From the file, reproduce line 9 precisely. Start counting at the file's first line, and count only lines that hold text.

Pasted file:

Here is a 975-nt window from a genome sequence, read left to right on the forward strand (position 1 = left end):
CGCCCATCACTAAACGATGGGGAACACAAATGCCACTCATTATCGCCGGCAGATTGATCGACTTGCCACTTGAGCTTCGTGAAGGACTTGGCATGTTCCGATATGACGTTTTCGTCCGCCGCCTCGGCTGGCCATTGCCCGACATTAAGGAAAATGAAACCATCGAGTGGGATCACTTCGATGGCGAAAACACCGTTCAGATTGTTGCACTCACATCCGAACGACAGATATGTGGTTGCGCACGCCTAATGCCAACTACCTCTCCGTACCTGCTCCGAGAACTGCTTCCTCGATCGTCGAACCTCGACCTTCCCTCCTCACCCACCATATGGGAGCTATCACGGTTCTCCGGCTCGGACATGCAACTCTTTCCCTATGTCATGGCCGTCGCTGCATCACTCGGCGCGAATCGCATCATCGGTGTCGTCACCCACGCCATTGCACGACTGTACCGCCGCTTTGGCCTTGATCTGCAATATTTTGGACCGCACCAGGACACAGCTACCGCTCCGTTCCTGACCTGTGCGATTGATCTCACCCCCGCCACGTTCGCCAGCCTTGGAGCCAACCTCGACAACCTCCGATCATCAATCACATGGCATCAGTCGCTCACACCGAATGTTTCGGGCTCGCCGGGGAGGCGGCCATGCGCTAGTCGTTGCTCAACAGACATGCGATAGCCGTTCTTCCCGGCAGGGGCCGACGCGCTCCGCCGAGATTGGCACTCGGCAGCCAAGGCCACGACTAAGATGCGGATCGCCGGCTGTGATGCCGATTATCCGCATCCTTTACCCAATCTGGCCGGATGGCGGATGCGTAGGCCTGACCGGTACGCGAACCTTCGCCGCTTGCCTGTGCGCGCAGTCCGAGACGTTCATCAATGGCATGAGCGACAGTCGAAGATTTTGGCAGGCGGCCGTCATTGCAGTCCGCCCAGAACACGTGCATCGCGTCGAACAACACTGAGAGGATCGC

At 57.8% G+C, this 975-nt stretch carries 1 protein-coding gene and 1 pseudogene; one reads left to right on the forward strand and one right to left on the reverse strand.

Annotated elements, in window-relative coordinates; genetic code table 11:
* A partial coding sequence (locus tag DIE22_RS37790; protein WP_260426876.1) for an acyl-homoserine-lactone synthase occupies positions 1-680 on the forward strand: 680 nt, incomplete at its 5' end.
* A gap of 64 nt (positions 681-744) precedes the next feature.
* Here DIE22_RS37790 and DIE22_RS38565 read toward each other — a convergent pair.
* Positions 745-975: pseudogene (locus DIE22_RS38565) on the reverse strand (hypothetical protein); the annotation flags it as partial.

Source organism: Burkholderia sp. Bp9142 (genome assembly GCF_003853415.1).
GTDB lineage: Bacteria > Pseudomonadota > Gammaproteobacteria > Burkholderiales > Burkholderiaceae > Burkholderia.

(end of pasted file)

Source organism: Burkholderia sp. Bp9142 (genome assembly GCF_003853415.1).